Obsessive-compulsive disorder

Advances in deep brain stimulation (DBS) for Parkinson disease could lead to treatments for conditions such as obsessive-compulsive disorder (OCD); Gilles de la Tourette syndrome and depression. The authors of the paper, from the Geneva University Hospitals (HUG), argue that bi-directional electrodes which can both stimulate and record from deep brain structures – known as closed-loop DBS could have applications beyond Parkinson disease.

Processing of neuronal activity

Other bi-directional brain-computer interfaces (BCIs) have in development in recent years; notably for the real-time signal processing of neuronal activity to allow control of a robotic arm; directly from the brain in people with paralysis. “Interestingly the fields of brain-computer interfaces for movement restoration and deep brain stimulation for Parkinson disease have developed largely independently.
Deep brain stimulation researchers tend to neurologists or neurosurgeons while brain-computer interface researchers are often neuroscientists, roboticists and engineers. By working together and sharing information we can learn from each other and potentially expand the reach of this technology; so that it can help more people.” DBS is typically using to relieve the shaking and rigidity with Parkinson disease.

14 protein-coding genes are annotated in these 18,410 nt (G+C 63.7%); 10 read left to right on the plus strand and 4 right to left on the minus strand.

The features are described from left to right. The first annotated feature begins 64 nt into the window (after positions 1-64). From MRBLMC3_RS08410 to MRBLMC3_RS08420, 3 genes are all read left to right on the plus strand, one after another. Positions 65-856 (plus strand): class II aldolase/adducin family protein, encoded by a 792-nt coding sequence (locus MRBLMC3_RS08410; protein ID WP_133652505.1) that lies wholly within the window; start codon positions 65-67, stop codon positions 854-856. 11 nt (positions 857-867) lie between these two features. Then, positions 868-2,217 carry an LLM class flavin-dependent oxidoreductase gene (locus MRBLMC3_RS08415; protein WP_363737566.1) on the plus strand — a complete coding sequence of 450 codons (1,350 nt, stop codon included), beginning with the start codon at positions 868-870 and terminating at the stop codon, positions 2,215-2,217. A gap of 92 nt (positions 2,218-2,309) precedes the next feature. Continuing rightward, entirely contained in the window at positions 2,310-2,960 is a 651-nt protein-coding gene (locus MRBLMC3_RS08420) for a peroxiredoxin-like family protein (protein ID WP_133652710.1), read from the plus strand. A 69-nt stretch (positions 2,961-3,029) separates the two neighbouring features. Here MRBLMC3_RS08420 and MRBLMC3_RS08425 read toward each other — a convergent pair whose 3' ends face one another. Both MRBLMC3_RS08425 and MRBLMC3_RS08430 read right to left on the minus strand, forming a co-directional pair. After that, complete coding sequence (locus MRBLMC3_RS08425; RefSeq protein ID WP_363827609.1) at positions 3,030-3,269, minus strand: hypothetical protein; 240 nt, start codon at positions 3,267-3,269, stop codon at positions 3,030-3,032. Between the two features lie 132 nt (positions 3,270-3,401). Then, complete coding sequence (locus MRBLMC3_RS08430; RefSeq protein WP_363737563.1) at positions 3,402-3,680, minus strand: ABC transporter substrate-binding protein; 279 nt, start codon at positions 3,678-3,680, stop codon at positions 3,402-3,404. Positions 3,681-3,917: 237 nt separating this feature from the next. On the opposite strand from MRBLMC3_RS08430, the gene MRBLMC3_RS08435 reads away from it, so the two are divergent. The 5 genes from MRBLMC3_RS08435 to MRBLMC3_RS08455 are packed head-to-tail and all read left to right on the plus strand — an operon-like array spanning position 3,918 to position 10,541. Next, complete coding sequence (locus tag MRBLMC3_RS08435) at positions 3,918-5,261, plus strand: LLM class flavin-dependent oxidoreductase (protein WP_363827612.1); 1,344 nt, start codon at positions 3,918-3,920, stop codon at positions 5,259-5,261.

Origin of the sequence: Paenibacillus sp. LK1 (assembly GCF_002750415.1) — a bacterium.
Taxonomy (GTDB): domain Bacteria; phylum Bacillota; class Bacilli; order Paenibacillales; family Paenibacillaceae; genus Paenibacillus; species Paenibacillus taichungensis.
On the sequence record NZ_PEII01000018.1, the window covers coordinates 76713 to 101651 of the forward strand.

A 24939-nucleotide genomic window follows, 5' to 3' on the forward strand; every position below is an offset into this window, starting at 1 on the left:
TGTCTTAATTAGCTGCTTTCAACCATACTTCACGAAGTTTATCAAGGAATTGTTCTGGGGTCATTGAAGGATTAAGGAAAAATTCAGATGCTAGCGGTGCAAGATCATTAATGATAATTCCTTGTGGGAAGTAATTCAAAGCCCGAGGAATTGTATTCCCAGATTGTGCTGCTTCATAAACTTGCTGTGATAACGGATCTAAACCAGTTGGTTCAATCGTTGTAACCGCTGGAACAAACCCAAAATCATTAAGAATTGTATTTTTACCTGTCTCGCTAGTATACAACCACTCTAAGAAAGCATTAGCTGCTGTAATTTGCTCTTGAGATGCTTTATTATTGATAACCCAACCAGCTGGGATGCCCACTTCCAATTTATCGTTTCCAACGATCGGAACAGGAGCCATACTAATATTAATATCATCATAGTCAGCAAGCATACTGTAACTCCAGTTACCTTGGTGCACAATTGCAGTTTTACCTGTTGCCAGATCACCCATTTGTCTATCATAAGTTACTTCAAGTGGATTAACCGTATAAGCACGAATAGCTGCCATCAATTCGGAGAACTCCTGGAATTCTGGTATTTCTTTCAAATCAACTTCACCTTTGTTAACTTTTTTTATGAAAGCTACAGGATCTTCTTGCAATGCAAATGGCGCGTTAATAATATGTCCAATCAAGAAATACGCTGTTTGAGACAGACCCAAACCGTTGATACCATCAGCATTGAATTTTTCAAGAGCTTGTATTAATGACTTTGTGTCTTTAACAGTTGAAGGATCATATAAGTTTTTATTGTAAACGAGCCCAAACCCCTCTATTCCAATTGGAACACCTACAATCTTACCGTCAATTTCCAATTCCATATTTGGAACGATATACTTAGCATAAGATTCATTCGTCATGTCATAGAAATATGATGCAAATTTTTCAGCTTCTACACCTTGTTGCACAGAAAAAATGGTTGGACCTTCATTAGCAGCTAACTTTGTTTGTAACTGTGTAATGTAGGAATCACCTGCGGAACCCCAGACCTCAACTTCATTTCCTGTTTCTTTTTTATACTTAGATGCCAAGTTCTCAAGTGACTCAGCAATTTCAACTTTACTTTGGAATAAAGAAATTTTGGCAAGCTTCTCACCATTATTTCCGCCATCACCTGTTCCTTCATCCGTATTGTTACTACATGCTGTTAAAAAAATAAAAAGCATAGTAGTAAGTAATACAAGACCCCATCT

Although it has tried in more than 40 other brain targets; very few other disease indications for the treatment have established. The latest closed-loop DBS systems sense changes in the brain following stimulation and automatically adapt the level of the next stimulating pulse accordingly. This adjustment in the way that stimulation is delivered allows for tailored, accurate treatment that may prove suitable for other disorders.

Tics and psychiatric symptoms

Other areas that might benefit from closed-loop DBS include OCD although early trials indicate that there may a time delay before improvements are seen, Gilles de la Tourette syndrome for the treatment of both movement tics and psychiatric symptoms, and depression although early trials indicate that the exact position of the electrodes and stimulation parameters are critical.

The authors warn against the use of DBS for purposes beyond disease and call for strong ethical standards; that require both artificial intelligence and neural interfaces to respect and preserve people’s privacy, identity, agency and equality. Neurostimulators with sensing capabilities are still in their infancy. They have still only used in research settings and so closed-loop DBS is not yet a long-term treatment solution for Parkinson disease or any other disorder.

These new systems will however soon become commercially available and when they do they will bring with them new treatment possibilities and new hope. These questions will discuss at OptoDBS2019; the third edition of an international meeting held at Campus Biotech, Geneva later this year.